3. Plasminogen activation and cancer

    DEFF Research Database (Denmark)

    Danø, Keld; Behrendt, N.; Hoyer-Hansen, G.


    Breakdown of the extracellular matrix is crucial for cancer invasion and metastasis. It is accomplished by the concerted action of several proteases, including the serine protease plasmin and a number of matrix metalloproteases.The activity of each of these proteases is regulated by an array......, the regulation of extracellular proteolysis in cancer involves a complex interplay between cancer cells and non-malignant stromal cells in the expression of the molecular components involved. For some types of cancer, this cellular interplay mimics that observed in the tissue of ori- gin during non......-neoplastic tissue remodelling processes.We propose that cancer invasion can be considered as uncontrolled tissue remodelling. Inhibition of extracellular proteases is an attractive approach to cancer therapy. Because proteases have many different functions in the normal organism, efficient inhibition will have...

  4. Physical activity among adolescents

    DEFF Research Database (Denmark)

    Henriksen, P W; Ingholt, L; Rasmussen, M


    The objectives of this study were (a) to examine the association between various kinds of parental social support and adolescents' physical activity (PA) and (b) to examine whether various kinds of social support from mothers and fathers were differently associated with boys' and girls' PA. Data...... during leisure time. We used logistic regression analyses to estimate the associations for girls and boys separately, adjusted by age group, parents' occupational social class, family structure, and migration status. There were significant and graded associations between adolescents' PA and all four...... dimensions of parental support for PA. The association patterns were similar for mothers' and fathers' social support and similar for girls and boys. Social processes in the family are important for adolescents' participation in PA. It is important to continue to explore these social processes in order...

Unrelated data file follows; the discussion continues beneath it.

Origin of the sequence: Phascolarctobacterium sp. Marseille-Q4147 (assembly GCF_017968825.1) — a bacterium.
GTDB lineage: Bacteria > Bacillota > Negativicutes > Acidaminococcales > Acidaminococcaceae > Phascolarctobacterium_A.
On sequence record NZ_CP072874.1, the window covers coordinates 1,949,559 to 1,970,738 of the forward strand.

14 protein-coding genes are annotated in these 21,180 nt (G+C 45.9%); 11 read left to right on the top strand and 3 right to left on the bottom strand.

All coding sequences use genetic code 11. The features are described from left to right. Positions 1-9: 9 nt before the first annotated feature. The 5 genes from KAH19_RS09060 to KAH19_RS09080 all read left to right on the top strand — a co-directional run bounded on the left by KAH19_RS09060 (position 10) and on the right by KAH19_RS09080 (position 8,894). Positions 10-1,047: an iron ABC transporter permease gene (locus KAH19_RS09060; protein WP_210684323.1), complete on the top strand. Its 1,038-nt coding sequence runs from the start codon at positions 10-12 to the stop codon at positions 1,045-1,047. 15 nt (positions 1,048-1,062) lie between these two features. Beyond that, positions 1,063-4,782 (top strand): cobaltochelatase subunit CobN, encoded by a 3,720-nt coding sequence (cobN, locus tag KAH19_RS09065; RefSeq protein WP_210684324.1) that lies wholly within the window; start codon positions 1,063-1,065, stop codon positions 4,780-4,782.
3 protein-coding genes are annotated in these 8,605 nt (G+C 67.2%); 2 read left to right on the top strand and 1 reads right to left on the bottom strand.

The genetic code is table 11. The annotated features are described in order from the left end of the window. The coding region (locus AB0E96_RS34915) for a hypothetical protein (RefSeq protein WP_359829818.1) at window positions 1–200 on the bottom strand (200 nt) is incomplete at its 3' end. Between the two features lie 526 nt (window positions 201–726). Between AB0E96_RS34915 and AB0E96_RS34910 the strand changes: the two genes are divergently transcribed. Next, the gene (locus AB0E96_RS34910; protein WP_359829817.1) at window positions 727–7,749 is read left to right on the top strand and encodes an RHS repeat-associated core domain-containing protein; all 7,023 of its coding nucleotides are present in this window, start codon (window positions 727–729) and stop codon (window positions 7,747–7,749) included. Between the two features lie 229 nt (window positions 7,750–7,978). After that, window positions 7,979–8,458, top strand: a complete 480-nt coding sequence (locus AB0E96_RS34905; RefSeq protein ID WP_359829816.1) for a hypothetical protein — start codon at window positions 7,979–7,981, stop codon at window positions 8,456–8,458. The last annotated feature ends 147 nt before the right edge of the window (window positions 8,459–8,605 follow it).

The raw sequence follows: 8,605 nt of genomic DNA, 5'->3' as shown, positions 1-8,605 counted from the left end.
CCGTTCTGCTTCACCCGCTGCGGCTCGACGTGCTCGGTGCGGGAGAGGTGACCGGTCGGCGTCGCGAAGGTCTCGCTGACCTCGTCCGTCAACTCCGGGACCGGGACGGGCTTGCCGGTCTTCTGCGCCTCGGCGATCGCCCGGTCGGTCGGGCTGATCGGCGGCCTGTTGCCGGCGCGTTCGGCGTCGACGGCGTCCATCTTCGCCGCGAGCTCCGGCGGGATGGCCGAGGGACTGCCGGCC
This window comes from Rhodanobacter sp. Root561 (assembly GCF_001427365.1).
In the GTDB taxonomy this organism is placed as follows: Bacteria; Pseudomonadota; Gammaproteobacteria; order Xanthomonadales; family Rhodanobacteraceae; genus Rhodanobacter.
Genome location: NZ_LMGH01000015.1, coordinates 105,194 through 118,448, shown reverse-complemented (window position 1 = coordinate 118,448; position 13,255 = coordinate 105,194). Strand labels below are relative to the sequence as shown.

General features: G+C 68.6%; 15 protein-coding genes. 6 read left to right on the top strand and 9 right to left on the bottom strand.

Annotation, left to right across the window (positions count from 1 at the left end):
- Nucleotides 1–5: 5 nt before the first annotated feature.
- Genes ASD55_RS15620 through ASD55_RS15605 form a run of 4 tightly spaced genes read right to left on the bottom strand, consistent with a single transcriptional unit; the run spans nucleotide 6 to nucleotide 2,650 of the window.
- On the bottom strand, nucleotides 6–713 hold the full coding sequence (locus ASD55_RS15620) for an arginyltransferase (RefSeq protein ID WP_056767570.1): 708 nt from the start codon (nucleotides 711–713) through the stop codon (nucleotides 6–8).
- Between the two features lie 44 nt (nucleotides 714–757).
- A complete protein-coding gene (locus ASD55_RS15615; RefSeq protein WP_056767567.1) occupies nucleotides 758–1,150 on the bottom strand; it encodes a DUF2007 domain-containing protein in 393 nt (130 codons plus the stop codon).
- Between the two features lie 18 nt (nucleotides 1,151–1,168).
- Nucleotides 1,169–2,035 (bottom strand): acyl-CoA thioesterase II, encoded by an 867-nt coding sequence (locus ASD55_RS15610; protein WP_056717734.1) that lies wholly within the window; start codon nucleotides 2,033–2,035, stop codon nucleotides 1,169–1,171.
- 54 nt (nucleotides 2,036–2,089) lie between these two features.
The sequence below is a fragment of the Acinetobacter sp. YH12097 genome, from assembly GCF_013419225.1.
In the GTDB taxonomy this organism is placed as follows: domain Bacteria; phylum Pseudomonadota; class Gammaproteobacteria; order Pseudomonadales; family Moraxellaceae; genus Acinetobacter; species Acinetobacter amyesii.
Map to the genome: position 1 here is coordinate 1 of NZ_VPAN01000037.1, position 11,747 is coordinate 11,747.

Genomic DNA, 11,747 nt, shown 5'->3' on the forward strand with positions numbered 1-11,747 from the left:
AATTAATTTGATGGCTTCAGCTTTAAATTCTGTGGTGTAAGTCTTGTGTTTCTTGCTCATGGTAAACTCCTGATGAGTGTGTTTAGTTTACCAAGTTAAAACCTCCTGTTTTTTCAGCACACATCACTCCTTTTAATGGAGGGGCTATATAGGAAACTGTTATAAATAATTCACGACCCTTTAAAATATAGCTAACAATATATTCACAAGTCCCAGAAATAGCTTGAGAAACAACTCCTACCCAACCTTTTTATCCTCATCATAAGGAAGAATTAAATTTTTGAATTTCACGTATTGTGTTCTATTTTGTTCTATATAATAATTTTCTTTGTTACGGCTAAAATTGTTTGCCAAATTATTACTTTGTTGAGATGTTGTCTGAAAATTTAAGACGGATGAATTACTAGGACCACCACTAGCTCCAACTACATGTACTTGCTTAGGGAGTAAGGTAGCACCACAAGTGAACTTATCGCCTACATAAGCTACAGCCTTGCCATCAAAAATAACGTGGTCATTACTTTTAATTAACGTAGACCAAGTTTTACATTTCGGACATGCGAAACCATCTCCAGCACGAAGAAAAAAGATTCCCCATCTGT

5. Existing chemicals: international activities. (United States)

    Purchase, J F


    The standards of care used in the protection of the health and safety of people exposed to chemicals has increased dramatically in the last decade. Standards imposed by regulation and those adopted by industry have required a greater level of knowledge about the hazards of chemicals. In the E.E.C., the 6th amendment of the dangerous substances directive imposed the requirement that al new chemicals should be tested according to prescribed programme before introduction on to the market. The development of a European inventory of existing chemicals was an integral part of the 6th amendment. It has now become clear that increased standards of care referred to above must be applied to the chemicals on the inventory list. There is, however, a considerable amount of activity already under way in various international agencies. The OECD Chemicals Programme has been involved in considering the problem of existing chemicals for some time, and is producing a priority list and action programme. The International Programme on Chemical Safety produces international chemical safety cards, health and safety guides and environmental health criteria documents. The international register of potentially toxic compounds (part of UNEP) has prepared chemical data profiles on 990 compounds. The International Agency for Research on Cancer prepared monographs on the carcinogenic risk of chemicals to man. So far 42 volumes have been prepared covering about 900 substances. IARC and IPCS also prepare periodic reports on ongoing research on carcinogenicity or toxicity (respectively) of chemicals. The chemical industry through ECETOC (the European Chemical Industry Ecology and Toxicology Centre) has mounted a major initiative on existing chemicals. Comprehensive reviews of the toxicity of selected chemicals are published (Joint Assessment of Commodity Chemicals). In its technical report no. 30 ECETOC lists reviews and evaluations by major national and international organisations, which provides

  6. Association of neopterin as a marker of immune system activation and juvenile rheumatoid arthritis activity

    Directory of Open Access Journals (Sweden)

    Mones M. Abu Shady